Friday, September 19, 2014

Bill Gates, Dividend Investor

WSJ Story on Michael Larson who manages investments for Bill Gates mentions the variety of different assets in the portfolio. This includes real estate, hotels, and a lot of stocks, too.

The stock portfolio is interesting to study, as you might imagine its pretty defensive. Berkshire Hathaway is 46% of the portfolio. Clearly follows rule 1 - don't lose money.

There are a number of idiosyncratic ideas in the portfolio like Liberty Global, Grupo Televisa, and Crown Castle.  These things all sound interesting but overall majority of these kind of things just goes into the "too hard" pile for me.

Luckily though, a clear theme emerges in something I can get traction on - over a third of the stock portfolio is high quality dividend growth stocks.

Here is my calculation of dividend income from the top dividend payers in the portfolio.


Shares Div Income Yield
Coca Cola (KO) 34,002,000 1.22 41,482,440.00 3.10%
Caterpillar (CAT) 11,260,857 2.8 31,530,399.60 2.8
McDonald's (MCD) 10,872,500 3.24 35,226,900.00 3.4
Wal-Mart (WMT) 11,603,000 1.92 22,277,760.00 2.6
Waste Mgmt (WM) 18,633,672 1.5 27,950,508.00 3.4
Exxon Mobil (XOM) 8,143,858 2.76 22,477,048.08 2.8
Republic Services (RSG) 1,350,000 1.12 1,512,000.00 3
Arcos Dorados (ARCO) 3,060,500 0.24 734,520.00 3.8
Coca Cola FEMSA (KOF) 6,214,719 1.11 6,898,338.09 1.1
BP (BP) 7,315,267 2.34 17,117,724.78 4.7
$207,207,638.55

The portfolio construction has a couple of patterns. There are blue chip stalwart, dividend champion types - Coca Cola, McDonald's, Wal-Mart, and Exxon Mobil.  The kind of stocks where you buy right and sit tight.

Then there is trash - Waste Management and Republic Services. I really appreciate the static nature of these businesses. Waste Management owns I believe around half the of the landfills in the US, so even if they lose a hauling contract their competition has to pay them to use the landfill. Though I like the model, I could not get the math to add up on the safety of their dividend to get comfortable with WM. Republic Services looked more interesting some years back but the price has really run up.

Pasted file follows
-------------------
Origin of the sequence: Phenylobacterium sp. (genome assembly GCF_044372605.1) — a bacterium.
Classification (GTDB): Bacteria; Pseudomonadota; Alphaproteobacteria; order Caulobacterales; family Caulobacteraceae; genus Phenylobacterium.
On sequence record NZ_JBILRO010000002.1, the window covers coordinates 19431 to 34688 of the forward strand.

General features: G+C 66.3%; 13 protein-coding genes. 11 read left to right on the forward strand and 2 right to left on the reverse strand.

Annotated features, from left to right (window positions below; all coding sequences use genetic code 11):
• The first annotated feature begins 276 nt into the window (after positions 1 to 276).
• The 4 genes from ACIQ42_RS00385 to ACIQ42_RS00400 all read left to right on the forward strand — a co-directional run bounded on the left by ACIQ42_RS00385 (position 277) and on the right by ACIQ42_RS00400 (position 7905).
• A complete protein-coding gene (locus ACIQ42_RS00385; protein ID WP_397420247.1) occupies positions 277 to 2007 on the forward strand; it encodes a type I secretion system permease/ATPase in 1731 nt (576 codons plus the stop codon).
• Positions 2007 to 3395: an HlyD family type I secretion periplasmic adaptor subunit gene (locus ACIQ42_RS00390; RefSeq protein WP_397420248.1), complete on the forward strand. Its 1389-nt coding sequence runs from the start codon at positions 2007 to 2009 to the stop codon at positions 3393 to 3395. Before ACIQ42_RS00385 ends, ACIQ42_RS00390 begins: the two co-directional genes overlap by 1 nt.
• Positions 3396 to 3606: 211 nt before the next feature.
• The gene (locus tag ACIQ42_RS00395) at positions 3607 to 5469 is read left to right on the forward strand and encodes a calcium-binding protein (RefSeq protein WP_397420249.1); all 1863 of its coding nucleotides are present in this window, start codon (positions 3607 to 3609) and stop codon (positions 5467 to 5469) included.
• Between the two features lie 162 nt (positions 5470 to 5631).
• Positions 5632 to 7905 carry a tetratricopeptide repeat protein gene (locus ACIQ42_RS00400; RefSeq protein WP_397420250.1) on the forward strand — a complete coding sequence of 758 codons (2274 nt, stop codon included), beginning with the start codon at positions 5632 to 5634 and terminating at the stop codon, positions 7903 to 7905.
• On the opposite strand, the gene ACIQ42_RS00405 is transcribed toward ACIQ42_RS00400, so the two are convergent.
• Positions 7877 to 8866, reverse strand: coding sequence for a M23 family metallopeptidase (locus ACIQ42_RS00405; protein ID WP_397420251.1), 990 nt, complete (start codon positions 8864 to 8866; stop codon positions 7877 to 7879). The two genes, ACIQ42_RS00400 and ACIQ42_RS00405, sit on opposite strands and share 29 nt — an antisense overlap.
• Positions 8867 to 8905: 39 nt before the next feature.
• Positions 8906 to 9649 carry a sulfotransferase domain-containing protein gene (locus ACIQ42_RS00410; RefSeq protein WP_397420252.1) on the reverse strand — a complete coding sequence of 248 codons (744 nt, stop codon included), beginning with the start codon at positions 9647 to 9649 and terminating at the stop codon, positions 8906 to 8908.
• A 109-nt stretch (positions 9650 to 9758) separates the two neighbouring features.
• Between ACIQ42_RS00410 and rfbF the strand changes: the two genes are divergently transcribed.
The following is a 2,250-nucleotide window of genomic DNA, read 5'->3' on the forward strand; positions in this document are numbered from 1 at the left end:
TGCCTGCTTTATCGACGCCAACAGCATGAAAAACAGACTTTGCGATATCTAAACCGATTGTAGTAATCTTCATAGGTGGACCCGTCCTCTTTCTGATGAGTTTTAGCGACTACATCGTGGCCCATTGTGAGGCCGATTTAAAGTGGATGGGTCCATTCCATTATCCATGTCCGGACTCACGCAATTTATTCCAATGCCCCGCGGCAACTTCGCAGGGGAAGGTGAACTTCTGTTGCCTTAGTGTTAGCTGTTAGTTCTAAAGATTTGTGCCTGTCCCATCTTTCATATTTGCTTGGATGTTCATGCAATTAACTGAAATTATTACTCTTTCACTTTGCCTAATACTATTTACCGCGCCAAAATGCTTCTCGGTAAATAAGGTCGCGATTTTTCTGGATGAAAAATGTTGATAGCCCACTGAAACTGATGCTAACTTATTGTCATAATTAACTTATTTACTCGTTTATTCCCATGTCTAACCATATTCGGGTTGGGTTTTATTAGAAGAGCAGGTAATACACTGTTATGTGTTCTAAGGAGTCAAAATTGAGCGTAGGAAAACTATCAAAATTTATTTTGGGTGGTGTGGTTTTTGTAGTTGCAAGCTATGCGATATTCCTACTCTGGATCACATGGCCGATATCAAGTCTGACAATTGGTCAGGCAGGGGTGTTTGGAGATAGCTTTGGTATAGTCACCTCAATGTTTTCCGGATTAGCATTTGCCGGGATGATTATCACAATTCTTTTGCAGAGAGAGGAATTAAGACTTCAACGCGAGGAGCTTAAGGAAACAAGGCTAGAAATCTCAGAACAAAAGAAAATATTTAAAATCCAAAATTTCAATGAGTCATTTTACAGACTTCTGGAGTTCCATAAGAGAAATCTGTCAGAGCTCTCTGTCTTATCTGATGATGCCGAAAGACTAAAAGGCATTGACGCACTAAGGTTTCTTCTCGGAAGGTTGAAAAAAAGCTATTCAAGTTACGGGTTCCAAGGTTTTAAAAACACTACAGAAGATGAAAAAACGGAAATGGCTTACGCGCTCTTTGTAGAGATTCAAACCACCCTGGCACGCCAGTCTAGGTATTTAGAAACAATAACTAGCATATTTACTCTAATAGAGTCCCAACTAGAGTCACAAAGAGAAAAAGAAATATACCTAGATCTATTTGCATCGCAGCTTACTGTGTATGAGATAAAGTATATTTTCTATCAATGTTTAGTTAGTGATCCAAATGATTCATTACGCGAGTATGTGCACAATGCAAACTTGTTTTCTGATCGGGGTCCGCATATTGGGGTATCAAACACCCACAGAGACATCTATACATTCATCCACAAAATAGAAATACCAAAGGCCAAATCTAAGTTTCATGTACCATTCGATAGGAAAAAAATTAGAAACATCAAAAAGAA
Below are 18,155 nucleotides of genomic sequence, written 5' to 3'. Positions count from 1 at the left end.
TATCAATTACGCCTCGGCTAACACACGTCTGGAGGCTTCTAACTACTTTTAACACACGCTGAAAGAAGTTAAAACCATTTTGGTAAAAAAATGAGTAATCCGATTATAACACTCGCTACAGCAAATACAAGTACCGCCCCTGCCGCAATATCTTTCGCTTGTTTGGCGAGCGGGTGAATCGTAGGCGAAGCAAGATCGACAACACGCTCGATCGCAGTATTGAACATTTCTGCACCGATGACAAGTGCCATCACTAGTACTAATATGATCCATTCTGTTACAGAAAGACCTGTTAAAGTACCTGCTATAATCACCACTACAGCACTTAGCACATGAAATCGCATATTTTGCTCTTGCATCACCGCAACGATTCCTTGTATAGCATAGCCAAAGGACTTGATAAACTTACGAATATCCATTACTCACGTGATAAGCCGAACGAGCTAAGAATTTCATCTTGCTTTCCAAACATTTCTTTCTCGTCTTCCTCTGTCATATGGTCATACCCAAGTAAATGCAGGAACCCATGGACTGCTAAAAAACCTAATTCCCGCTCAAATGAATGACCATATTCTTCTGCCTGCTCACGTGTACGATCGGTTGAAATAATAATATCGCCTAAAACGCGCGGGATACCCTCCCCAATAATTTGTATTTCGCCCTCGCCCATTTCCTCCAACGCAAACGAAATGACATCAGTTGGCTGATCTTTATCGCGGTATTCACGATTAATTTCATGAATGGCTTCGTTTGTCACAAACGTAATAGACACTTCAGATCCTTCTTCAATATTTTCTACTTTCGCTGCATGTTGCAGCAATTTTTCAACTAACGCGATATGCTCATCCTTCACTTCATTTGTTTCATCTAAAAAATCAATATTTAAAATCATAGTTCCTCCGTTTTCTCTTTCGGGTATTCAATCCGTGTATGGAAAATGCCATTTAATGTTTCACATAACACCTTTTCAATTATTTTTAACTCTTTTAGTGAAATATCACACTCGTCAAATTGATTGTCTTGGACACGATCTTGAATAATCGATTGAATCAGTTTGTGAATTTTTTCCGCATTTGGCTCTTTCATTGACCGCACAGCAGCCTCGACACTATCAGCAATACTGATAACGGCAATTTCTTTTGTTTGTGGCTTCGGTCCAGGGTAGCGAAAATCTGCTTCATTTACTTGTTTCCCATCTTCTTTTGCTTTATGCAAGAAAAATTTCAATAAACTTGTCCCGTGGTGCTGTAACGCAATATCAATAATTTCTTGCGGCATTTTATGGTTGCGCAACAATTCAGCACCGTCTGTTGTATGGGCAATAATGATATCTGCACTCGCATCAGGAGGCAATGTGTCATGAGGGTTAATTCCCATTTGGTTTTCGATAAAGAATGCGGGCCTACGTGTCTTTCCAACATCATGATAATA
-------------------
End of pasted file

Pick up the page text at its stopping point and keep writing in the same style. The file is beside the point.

There is a minor theme in the portfolio - US brands in Latin America. Coca Cola FEMSA is the largest Coke bottler outside the US and distributes products across Mexico and most of Latin America. Arcos Dorados (currently at/near 52 multi year low with a single digit forward P/E and near 4% yield) is the McDonald's franchisee for all of Latin America with over 2,000 McDonald's in 20 countries. These two standout as separate from the blue chip dividend approach and offer a potentially viable way to invest and earn income in Latin America.

Like Charlie Munger says its often profitable to learn from great investors.  With a track record like Michael Larson's where "Mr. Gates's net worth has swelled to about $82 billion from $5 billion since he hired the former bond-fund manager and gave him autonomy to buy and sell investments as he sees fit." its for sure that 16x growth with low risk is worth learning from. My takeaways from the stock portion of the portfolio are - 

1) Play defense first - 45% in Berkshire Hathaway helps anyone sleep well at night.

2) Generate quality income - boring is beautiful, the dividend championesque list above comprises over 33% of the portfolio and continues to deliver dividend growth

3) Be opportunistic - investments like Canadian National Railway and Liberty Global have paid off big time with each up over 200% since purchase

Reverse engineering those rules sounds just like the philosophy here- Safety, Dividends, Growth - in that order.

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